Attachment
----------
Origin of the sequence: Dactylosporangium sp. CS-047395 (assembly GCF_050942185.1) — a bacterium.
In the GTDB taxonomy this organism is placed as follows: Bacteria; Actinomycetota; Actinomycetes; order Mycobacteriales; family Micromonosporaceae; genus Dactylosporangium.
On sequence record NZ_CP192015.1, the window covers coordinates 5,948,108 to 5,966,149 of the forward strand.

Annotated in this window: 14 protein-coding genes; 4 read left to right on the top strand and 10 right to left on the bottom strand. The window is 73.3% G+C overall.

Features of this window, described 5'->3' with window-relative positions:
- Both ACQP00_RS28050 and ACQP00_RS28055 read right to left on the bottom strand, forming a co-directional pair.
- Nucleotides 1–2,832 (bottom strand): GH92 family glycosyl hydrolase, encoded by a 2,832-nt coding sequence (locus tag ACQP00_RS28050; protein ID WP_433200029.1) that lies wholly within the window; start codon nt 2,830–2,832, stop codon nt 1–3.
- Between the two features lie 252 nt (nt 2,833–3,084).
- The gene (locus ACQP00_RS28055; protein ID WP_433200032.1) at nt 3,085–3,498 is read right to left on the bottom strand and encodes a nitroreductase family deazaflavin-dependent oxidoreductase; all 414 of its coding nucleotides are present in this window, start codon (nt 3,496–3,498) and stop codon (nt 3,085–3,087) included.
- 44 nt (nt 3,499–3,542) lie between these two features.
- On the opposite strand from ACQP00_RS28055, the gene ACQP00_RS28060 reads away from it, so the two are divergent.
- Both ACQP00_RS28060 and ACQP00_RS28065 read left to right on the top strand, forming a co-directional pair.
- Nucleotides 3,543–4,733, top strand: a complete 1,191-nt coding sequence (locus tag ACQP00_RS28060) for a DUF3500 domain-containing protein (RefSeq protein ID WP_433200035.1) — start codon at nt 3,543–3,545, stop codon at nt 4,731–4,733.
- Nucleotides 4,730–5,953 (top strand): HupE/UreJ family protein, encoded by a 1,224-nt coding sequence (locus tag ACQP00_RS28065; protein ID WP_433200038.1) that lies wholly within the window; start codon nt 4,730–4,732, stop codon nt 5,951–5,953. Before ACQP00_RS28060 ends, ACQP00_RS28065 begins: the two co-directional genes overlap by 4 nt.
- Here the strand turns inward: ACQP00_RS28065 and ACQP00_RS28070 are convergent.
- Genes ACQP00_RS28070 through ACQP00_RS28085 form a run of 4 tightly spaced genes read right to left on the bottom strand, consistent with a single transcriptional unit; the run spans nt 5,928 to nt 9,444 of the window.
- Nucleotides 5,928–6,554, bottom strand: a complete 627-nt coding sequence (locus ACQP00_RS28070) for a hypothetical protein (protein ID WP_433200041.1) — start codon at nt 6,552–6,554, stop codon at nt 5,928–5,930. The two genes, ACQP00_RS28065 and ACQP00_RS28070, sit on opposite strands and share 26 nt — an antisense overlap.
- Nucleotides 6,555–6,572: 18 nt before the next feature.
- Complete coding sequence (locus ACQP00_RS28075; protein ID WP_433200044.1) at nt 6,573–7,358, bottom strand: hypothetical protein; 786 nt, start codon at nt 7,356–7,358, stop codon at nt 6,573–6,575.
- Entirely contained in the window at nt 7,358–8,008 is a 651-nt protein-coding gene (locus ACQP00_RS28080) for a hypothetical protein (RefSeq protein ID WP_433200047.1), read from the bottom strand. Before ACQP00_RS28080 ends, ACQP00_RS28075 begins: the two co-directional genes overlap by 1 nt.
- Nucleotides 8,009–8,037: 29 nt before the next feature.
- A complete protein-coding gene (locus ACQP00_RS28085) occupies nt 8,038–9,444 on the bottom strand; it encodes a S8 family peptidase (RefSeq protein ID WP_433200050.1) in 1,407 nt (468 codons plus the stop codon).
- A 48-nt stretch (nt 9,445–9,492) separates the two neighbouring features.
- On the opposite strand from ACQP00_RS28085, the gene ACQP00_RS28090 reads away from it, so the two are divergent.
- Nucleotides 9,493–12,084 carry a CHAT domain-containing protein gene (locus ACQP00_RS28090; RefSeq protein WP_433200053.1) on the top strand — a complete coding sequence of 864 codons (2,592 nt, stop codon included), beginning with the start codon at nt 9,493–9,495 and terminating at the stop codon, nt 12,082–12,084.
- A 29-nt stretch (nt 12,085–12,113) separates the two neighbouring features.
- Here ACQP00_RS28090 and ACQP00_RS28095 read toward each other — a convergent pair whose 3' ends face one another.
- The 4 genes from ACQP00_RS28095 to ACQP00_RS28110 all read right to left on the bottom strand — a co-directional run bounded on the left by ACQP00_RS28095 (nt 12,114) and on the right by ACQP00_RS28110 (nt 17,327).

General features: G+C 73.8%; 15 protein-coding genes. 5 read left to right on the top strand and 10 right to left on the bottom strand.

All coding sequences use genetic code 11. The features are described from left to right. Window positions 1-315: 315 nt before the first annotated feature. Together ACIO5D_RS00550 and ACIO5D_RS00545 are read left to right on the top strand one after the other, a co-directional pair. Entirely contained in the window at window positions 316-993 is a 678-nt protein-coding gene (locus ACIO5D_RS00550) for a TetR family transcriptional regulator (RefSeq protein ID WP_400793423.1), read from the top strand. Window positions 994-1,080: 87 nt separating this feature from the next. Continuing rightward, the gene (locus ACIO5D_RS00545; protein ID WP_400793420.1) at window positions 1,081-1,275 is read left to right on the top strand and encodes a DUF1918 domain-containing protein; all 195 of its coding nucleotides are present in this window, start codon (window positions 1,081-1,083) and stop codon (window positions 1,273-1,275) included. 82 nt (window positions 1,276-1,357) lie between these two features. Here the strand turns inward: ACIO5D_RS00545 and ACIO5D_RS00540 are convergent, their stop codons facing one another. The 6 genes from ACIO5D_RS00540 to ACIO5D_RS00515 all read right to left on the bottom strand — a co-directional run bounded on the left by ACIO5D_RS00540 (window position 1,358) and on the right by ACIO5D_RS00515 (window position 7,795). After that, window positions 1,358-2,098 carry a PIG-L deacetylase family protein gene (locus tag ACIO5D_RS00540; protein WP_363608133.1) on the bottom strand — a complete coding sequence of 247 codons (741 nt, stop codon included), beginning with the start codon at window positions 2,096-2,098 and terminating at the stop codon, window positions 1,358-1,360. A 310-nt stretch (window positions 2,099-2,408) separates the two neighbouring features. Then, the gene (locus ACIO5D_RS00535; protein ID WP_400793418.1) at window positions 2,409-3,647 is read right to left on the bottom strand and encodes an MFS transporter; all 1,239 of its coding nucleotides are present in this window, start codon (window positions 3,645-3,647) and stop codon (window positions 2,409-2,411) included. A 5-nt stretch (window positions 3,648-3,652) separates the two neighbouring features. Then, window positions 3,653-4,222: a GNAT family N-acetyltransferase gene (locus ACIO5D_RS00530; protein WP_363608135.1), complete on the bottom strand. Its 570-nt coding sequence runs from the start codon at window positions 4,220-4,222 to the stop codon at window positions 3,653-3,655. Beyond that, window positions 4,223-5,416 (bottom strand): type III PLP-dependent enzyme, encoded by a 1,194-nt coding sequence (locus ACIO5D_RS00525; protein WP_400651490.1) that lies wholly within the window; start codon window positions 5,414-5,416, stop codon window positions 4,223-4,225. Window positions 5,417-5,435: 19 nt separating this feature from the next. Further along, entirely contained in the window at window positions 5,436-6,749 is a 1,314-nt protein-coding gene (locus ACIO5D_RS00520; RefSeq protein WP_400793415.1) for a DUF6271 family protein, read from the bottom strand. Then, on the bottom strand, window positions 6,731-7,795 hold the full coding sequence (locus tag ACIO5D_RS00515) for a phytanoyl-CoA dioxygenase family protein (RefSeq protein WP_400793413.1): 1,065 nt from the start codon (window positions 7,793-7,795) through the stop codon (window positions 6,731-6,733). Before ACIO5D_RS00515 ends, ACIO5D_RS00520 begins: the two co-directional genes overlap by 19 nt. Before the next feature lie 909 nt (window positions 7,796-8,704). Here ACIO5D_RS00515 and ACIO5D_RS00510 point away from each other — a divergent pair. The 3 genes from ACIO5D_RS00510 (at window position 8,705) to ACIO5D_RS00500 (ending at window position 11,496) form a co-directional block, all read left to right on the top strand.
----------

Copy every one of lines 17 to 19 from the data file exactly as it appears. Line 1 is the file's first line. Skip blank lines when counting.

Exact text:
- Nucleotides 5,928–6,554, bottom strand: a complete 627-nt coding sequence (locus ACQP00_RS28070) for a hypothetical protein (protein ID WP_433200041.1) — start codon at nt 6,552–6,554, stop codon at nt 5,928–5,930. The two genes, ACQP00_RS28065 and ACQP00_RS28070, sit on opposite strands and share 26 nt — an antisense overlap.
- Nucleotides 6,555–6,572: 18 nt before the next feature.
- Complete coding sequence (locus ACQP00_RS28075; protein ID WP_433200044.1) at nt 6,573–7,358, bottom strand: hypothetical protein; 786 nt, start codon at nt 7,356–7,358, stop codon at nt 6,573–6,575.